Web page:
AMY GOODMAN: Michael Brown’s parents discussed her son’s killing at a news conference. This is Michael’s father, Michael Brown Sr., and his mom, Lesley McSpadden.
MICHAEL BROWN SR.: He was funny, silly. He’d make you laugh. Any problems that’d be going on or any situation, there wasn’t nothing that he couldn’t solve. He’d bring people back together. He was a good boy. He didn’t deserve none of this. None of it. We need justice for our son. If you have any information, please, please give it to us.
LESLEY McSPADDEN: He didn’t deserve that, y’all. He didn’t deserve none of that.
MICHAEL BROWN SR.: We need the police report, too. We need to know everything. We want everything. We want this done. We’re going to do this right. I don’t want no violence. We don’t want no violence.
LESLEY McSPADDEN: Because Michael wouldn’t want no violence.
MICHAEL BROWN SR.: He wouldn’t have wanted none of that. None of it. None of it. He would want us to do it right. That’s why we’re doing it right. We’re going to do it the right way. But we need justice for our son.
LESLEY McSPADDEN: That’s my firstborn son. Everybody that know me knew how I felt about my son. I just wish I could have been there to help him. Anything. He didn’t deserve that.
AMY GOODMAN: Michael Brown’s mother and father. The family is being represented by Benjamin Crump, the attorney for Trayvon Martin’s family.
Meanwhile, the unidentified officer who shot Brown has been put on administrative leave, and on Monday the Justice Department announced a civil rights investigation. The FBI will continue to monitor the investigation being carried out by the St. Louis County Police Department.
For more, we go directly to St. Louis, where we’re joined by two guests. Antonio French is with us. He’s been in Ferguson live-tweeting and posting Vine videos of protests. His coverage has been widely credited for drawing national attention to the demonstrators’ concerns, as much of the media portrayed them an angry mob. [French] is also a St. Louis alderman, representing the 21st Ward, longtime community advocate.
And we’re joined by Cornell William Brooks, president and CEO of the NAACP. That’s the National Association for the Advancement of Colored People. He has been in Ferguson, Missouri, to support Brown’s family, spoke there Monday night at a community meeting called by the NAACP, where they held a moment of silence in Brown’s memory. There are plans for a national moment of silence this Thursday.
Cornell William Brooks, Antonio French, we welcome you both to Democracy Now! I want to start with Antonio French. Three days of protests have taken place. The Justice Department says they are also going to conduct an investigation. Is it the same investigation? Will they be doing an independent investigation? The family is also calling for a separate autopsy. Tell us the latest.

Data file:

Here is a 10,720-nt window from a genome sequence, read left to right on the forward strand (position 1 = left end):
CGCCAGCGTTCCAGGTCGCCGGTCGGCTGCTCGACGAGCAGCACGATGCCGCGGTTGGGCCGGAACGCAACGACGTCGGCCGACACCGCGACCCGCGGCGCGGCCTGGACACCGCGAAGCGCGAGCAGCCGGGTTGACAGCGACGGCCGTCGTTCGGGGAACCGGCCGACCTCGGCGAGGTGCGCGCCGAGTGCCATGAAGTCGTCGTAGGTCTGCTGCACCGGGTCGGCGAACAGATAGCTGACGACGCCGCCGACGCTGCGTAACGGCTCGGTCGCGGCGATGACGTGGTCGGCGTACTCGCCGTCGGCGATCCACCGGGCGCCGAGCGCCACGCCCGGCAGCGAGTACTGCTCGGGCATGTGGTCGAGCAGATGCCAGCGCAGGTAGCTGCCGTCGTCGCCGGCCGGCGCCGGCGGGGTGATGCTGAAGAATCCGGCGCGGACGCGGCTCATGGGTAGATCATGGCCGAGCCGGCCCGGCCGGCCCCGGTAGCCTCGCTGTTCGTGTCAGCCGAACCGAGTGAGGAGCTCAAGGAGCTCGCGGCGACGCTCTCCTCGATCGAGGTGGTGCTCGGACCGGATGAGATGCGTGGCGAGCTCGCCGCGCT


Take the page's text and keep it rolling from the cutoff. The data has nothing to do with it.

ANTONIO FRENCH: Well, it’s been described as a parallel investigation being conducted at the same time as the St. Louis County investigation is going on. And I think that’s what’s needed. There is so little trust between the community and the local Ferguson Police Department, and even the St. Louis County Police Department, that people really need an outside view of what’s going on down here in order to be able to make sure that justice is delivered.
AARON MATÉ: Antonio French, I’m looking at some stats here. It says last year black Missourians were 66 percent more likely to be stopped by the police. Can you put this shooting, this killing, in that context?
ANTONIO FRENCH: Well, the context is that there is tension that’s been around for years. This has been growing, and I think this Michael Brown incident is what has caused it to boil over. But the tension between especially young African-American males and the people who police their neighborhoods is something that’s been ongoing. You know, you take an area like Ferguson, which is a majority African-American township, and it has an almost all-white police force, many of them not from the Ferguson community. And it’s created this kind of tension. And over the last few days, as Ferguson has called for backup from neighboring police departments—even the Missouri Highway Patrol has come in—it’s another case of just people coming in that can’t relate directly with the community.
AMY GOODMAN: This is Piaget Crenshaw. She is another eyewitness to the police shooting of Michael Brown.
PIAGET CRENSHAW: I heard gunshots fired, and I’m like, “Oh, my goodness, what’s going on?” I gather all my things and look back out the window. And at this moment, he’s running. He’s chasing after Michael full-forcedly down the street. And gunshots are being fired repeatedly, as well. I went from that window to my balcony, where I then saw Michael. He’s running this way. He turns his body towards this way, hands in the air, being compliant. He gets shot in his face and chest, and goes down and dies.
AMY GOODMAN: That is Piaget Crenshaw. She’s putting up her hands, she’s showing, as he’s putting up his hands in a kind of surrender sign. Cornell William Brooks is president and CEO of the NAACP. What are you calling for now?
CORNELL WILLIAM BROOKS: We’re calling for is not only a full and exhaustive investigation by the Justice Department, but also by the local authorities. This unfortunate, tragic shooting and death occurred in Ferguson, Missouri. Those who are here and on the ground need to assure the community that there will be a full accounting, that this officer will be held accountable. We’re also calling on the community to take action, but take action constructively and nonviolently. We’re here to support them as the National Association for the Advancement of Colored People and to support the folks on the ground who’ve been in this community for years and who represent the community that Michael Brown grew up in.
AARON MATÉ: And I understand that the St. Louis NAACP has met with the local police. Do you know yet if the police have spoken to these witnesses? We’ve played two witnesses now, giving such a divergent account from the police account of what happened.